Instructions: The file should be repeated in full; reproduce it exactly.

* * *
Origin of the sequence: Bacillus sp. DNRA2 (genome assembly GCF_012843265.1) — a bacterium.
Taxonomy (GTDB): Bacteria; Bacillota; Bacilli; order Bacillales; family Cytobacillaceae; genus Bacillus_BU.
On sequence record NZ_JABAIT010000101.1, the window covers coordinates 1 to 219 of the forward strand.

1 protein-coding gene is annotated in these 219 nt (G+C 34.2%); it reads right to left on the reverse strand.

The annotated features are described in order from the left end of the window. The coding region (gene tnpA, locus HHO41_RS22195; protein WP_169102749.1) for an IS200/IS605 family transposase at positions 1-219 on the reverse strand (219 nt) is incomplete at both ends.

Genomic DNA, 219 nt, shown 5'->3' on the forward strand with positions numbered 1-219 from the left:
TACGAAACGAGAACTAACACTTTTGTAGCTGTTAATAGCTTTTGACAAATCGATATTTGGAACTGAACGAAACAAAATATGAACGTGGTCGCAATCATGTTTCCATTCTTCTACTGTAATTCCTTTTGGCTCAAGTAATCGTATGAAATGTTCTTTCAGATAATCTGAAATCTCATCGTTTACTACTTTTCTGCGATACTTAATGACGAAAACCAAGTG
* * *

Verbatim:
Origin of the sequence: Bacillus sp. DNRA2 (genome assembly GCF_012843265.1) — a bacterium.
Taxonomy (GTDB): Bacteria; Bacillota; Bacilli; order Bacillales; family Cytobacillaceae; genus Bacillus_BU.
On sequence record NZ_JABAIT010000101.1, the window covers coordinates 1 to 219 of the forward strand.

1 protein-coding gene is annotated in these 219 nt (G+C 34.2%); it reads right to left on the reverse strand.

The annotated features are described in order from the left end of the window. The coding region (gene tnpA, locus HHO41_RS22195; protein WP_169102749.1) for an IS200/IS605 family transposase at positions 1-219 on the reverse strand (219 nt) is incomplete at both ends.

Genomic DNA, 219 nt, shown 5'->3' on the forward strand with positions numbered 1-219 from the left:
TACGAAACGAGAACTAACACTTTTGTAGCTGTTAATAGCTTTTGACAAATCGATATTTGGAACTGAACGAAACAAAATATGAACGTGGTCGCAATCATGTTTCCATTCTTCTACTGTAATTCCTTTTGGCTCAAGTAATCGTATGAAATGTTCTTTCAGATAATCTGAAATCTCATCGTTTACTACTTTTCTGCGATACTTAATGACGAAAACCAAGTG